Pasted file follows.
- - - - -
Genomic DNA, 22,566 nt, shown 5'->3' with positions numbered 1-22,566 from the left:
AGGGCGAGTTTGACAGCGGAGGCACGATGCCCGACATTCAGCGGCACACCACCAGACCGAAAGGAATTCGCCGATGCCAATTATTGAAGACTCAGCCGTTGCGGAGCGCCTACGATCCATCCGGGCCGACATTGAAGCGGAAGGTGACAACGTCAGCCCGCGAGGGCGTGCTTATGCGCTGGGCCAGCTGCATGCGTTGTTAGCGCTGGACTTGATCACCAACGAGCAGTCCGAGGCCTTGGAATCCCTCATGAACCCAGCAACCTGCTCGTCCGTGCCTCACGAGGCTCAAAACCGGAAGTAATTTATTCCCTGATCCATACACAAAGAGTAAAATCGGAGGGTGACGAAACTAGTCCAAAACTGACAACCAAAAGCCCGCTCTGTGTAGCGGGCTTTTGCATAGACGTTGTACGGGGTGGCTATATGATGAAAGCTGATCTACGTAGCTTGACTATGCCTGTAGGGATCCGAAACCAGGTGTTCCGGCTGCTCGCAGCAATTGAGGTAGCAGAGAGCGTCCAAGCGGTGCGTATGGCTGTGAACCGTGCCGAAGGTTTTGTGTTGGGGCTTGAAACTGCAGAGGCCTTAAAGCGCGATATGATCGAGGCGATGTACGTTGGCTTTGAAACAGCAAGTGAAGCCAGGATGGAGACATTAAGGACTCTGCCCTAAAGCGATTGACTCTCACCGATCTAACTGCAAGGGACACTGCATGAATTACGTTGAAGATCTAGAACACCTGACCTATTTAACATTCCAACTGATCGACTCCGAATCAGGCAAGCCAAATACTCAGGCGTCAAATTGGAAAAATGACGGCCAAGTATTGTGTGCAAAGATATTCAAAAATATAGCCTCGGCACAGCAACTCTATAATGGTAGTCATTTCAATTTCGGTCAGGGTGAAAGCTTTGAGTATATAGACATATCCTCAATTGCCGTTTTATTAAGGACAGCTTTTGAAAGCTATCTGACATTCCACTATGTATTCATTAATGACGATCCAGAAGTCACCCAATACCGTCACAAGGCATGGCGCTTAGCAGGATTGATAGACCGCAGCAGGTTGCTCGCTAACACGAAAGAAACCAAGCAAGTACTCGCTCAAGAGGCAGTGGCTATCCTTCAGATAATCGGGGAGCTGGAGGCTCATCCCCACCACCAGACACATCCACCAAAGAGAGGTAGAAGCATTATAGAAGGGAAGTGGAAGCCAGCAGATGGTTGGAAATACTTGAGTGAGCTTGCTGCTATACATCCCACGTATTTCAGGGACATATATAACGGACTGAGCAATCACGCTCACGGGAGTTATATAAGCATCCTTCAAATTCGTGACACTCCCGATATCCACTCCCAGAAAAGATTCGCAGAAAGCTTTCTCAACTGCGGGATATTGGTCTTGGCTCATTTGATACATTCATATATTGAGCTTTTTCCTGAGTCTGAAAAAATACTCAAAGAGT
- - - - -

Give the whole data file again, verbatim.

Genomic DNA, 22,566 nt, shown 5'->3' with positions numbered 1-22,566 from the left:
AGGGCGAGTTTGACAGCGGAGGCACGATGCCCGACATTCAGCGGCACACCACCAGACCGAAAGGAATTCGCCGATGCCAATTATTGAAGACTCAGCCGTTGCGGAGCGCCTACGATCCATCCGGGCCGACATTGAAGCGGAAGGTGACAACGTCAGCCCGCGAGGGCGTGCTTATGCGCTGGGCCAGCTGCATGCGTTGTTAGCGCTGGACTTGATCACCAACGAGCAGTCCGAGGCCTTGGAATCCCTCATGAACCCAGCAACCTGCTCGTCCGTGCCTCACGAGGCTCAAAACCGGAAGTAATTTATTCCCTGATCCATACACAAAGAGTAAAATCGGAGGGTGACGAAACTAGTCCAAAACTGACAACCAAAAGCCCGCTCTGTGTAGCGGGCTTTTGCATAGACGTTGTACGGGGTGGCTATATGATGAAAGCTGATCTACGTAGCTTGACTATGCCTGTAGGGATCCGAAACCAGGTGTTCCGGCTGCTCGCAGCAATTGAGGTAGCAGAGAGCGTCCAAGCGGTGCGTATGGCTGTGAACCGTGCCGAAGGTTTTGTGTTGGGGCTTGAAACTGCAGAGGCCTTAAAGCGCGATATGATCGAGGCGATGTACGTTGGCTTTGAAACAGCAAGTGAAGCCAGGATGGAGACATTAAGGACTCTGCCCTAAAGCGATTGACTCTCACCGATCTAACTGCAAGGGACACTGCATGAATTACGTTGAAGATCTAGAACACCTGACCTATTTAACATTCCAACTGATCGACTCCGAATCAGGCAAGCCAAATACTCAGGCGTCAAATTGGAAAAATGACGGCCAAGTATTGTGTGCAAAGATATTCAAAAATATAGCCTCGGCACAGCAACTCTATAATGGTAGTCATTTCAATTTCGGTCAGGGTGAAAGCTTTGAGTATATAGACATATCCTCAATTGCCGTTTTATTAAGGACAGCTTTTGAAAGCTATCTGACATTCCACTATGTATTCATTAATGACGATCCAGAAGTCACCCAATACCGTCACAAGGCATGGCGCTTAGCAGGATTGATAGACCGCAGCAGGTTGCTCGCTAACACGAAAGAAACCAAGCAAGTACTCGCTCAAGAGGCAGTGGCTATCCTTCAGATAATCGGGGAGCTGGAGGCTCATCCCCACCACCAGACACATCCACCAAAGAGAGGTAGAAGCATTATAGAAGGGAAGTGGAAGCCAGCAGATGGTTGGAAATACTTGAGTGAGCTTGCTGCTATACATCCCACGTATTTCAGGGACATATATAACGGACTGAGCAATCACGCTCACGGGAGTTATATAAGCATCCTTCAAATTCGTGACACTCCCGATATCCACTCCCAGAAAAGATTCGCAGAAAGCTTTCTCAACTGCGGGATATTGGTCTTGGCTCATTTGATACATTCATATATTGAGCTTTTTCCTGAGTCTGAAAAAATACTCAAAGAGT